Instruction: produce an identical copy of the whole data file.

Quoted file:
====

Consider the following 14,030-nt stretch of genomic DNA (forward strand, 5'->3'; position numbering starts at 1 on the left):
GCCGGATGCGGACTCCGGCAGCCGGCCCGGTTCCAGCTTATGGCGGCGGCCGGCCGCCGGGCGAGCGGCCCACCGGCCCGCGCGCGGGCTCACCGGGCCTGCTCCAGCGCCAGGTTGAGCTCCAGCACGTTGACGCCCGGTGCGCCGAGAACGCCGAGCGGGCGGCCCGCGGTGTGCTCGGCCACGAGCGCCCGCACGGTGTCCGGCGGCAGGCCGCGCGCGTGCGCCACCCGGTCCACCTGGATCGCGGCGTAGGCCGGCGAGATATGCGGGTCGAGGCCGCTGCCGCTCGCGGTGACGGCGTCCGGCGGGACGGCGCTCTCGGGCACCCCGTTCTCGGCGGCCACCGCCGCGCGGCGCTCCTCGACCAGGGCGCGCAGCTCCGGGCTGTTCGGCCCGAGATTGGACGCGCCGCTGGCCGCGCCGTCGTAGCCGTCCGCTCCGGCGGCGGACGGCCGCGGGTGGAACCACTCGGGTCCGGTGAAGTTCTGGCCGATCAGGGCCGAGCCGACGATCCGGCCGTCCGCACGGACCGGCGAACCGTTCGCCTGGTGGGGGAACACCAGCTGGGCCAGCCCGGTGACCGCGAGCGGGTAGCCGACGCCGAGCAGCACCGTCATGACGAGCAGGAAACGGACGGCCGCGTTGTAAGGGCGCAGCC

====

Consider the following 14,030-nt stretch of genomic DNA (forward strand, 5'->3'; position numbering starts at 1 on the left):
GCCGGATGCGGACTCCGGCAGCCGGCCCGGTTCCAGCTTATGGCGGCGGCCGGCCGCCGGGCGAGCGGCCCACCGGCCCGCGCGCGGGCTCACCGGGCCTGCTCCAGCGCCAGGTTGAGCTCCAGCACGTTGACGCCCGGTGCGCCGAGAACGCCGAGCGGGCGGCCCGCGGTGTGCTCGGCCACGAGCGCCCGCACGGTGTCCGGCGGCAGGCCGCGCGCGTGCGCCACCCGGTCCACCTGGATCGCGGCGTAGGCCGGCGAGATATGCGGGTCGAGGCCGCTGCCGCTCGCGGTGACGGCGTCCGGCGGGACGGCGCTCTCGGGCACCCCGTTCTCGGCGGCCACCGCCGCGCGGCGCTCCTCGACCAGGGCGCGCAGCTCCGGGCTGTTCGGCCCGAGATTGGACGCGCCGCTGGCCGCGCCGTCGTAGCCGTCCGCTCCGGCGGCGGACGGCCGCGGGTGGAACCACTCGGGTCCGGTGAAGTTCTGGCCGATCAGGGCCGAGCCGACGATCCGGCCGTCCGCACGGACCGGCGAACCGTTCGCCTGGTGGGGGAACACCAGCTGGGCCAGCCCGGTGACCGCGAGCGGGTAGCCGACGCCGAGCAGCACCGTCATGACGAGCAGGAAACGGACGGCCGCGTTGTAAGGGCGCAGCC